Collection Item

Collection Item

If the Group Policy Editor considers you worthy enough not to be ignored, after you paste the XML file you will see your Registry key with the complete folder structure of the Registry hive. You can then navigate to the keys to see whether the values are okay.

Imported Registry key

Imported Registry key

Notice that this method of deploying Registry settings with Group Policy Preferences is only something for absolute Registry geeks. The Registry settings can vary on different machine types with different configurations. Thus, you really have to understand what you are doing here.

If you are a Windows Taskbar expert, you have probably already noticed what Registry key I imported here. The Taskband key contains all the settings for the apps that you pinned to the Taskbar. However, deploying these Registry settings with Group Policy is not enough to configure the Taskbar properly. In one of my next posts, I will cover this topic in more detail.

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44 Comments
  1. Robert 1 year ago

    Hi,

    I converted a .reg file to .xml without any errors. But when I try to import it into the GPE I get "the pasted document is invalid and will be ignored" is there any way to find out what is invalid in the document?

    Can anyone post a link to the xml format that the GPE can read? I cant find it anywhere.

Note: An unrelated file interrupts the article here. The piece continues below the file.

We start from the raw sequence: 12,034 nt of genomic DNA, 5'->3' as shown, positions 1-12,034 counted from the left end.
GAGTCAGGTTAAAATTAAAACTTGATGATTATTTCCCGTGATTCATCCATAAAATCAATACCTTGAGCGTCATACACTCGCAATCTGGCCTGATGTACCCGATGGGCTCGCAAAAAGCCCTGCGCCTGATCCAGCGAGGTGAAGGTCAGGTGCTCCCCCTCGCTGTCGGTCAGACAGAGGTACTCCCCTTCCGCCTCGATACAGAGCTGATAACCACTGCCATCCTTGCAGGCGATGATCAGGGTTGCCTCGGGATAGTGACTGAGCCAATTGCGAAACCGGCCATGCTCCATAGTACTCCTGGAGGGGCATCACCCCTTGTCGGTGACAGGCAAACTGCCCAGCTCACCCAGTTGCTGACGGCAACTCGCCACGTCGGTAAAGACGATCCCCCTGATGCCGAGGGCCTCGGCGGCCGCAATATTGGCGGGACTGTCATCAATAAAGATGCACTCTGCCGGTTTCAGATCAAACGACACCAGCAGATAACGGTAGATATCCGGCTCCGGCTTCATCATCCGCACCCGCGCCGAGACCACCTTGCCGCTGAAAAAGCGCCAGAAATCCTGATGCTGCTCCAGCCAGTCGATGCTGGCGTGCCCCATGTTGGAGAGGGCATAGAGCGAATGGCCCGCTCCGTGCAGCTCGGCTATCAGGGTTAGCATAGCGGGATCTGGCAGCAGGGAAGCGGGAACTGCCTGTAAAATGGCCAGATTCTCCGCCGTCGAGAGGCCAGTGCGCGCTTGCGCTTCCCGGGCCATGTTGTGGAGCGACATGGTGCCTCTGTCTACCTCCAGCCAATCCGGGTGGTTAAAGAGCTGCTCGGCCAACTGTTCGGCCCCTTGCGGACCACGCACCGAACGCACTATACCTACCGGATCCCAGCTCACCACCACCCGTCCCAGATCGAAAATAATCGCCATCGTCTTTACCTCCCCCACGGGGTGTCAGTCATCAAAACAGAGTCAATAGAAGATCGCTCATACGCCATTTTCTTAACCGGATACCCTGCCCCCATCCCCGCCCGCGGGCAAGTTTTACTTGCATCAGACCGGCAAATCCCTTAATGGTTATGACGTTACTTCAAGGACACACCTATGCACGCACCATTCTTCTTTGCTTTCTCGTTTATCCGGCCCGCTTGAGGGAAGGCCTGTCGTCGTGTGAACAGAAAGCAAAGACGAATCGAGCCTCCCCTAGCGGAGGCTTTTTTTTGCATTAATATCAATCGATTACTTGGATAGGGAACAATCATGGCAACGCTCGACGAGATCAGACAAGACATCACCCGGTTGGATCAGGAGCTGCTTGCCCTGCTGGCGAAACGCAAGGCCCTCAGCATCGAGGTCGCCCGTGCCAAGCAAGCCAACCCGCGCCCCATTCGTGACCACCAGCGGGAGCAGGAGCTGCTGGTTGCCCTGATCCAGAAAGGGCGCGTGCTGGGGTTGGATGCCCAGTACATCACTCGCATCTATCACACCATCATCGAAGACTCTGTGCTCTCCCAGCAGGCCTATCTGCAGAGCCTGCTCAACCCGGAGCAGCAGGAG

Thanks!

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    • Author

      You can follow the example in this post and then compare the XML file with yours. You might also want to check your XML file. The fact that there was no error message doesn't ensure that everything worked.

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  2. Robert 1 year ago

    Ah! I got it working now! The xml file was located on a network share, looks like the GPE doesn't like that. Once I moved the file to a local drive it imported without a problem.
    The error message could have shown a bit more info about what went wrong though! "computer says no" doesn't really help.

    Hope this helps others.

    Thanks!

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  3. Mark Mancini 1 year ago

    I get a LONG list of this

    You cannot call a method on a null-valued expression.
    At C:\regtoxml.ps1:188 char:21
    + $xml.WriteattributeString("name",$valueName)
    + ~~~~~~~~~~~~~~~~~~~~~~~~~~~~~~~~~~~~~~~~~~~~
    + CategoryInfo : InvalidOperation: (:) [], RuntimeException
    + FullyQualifiedErrorId : InvokeMethodOnNull

    You cannot call a method on a null-valued expression.
    At C:\regtoxml.ps1:189 char:21
    + $xml.WriteattributeString("default",$default)
    + ~~~~~~~~~~~~~~~~~~~~~~~~~~~~~~~~~~~~~~~~~~~~~
    + CategoryInfo : InvalidOperation: (:) [], RuntimeException
    + FullyQualifiedErrorId : InvokeMethodOnNull

    You cannot call a method on a null-valued expression.
    At C:\regtoxml.ps1:190 char:21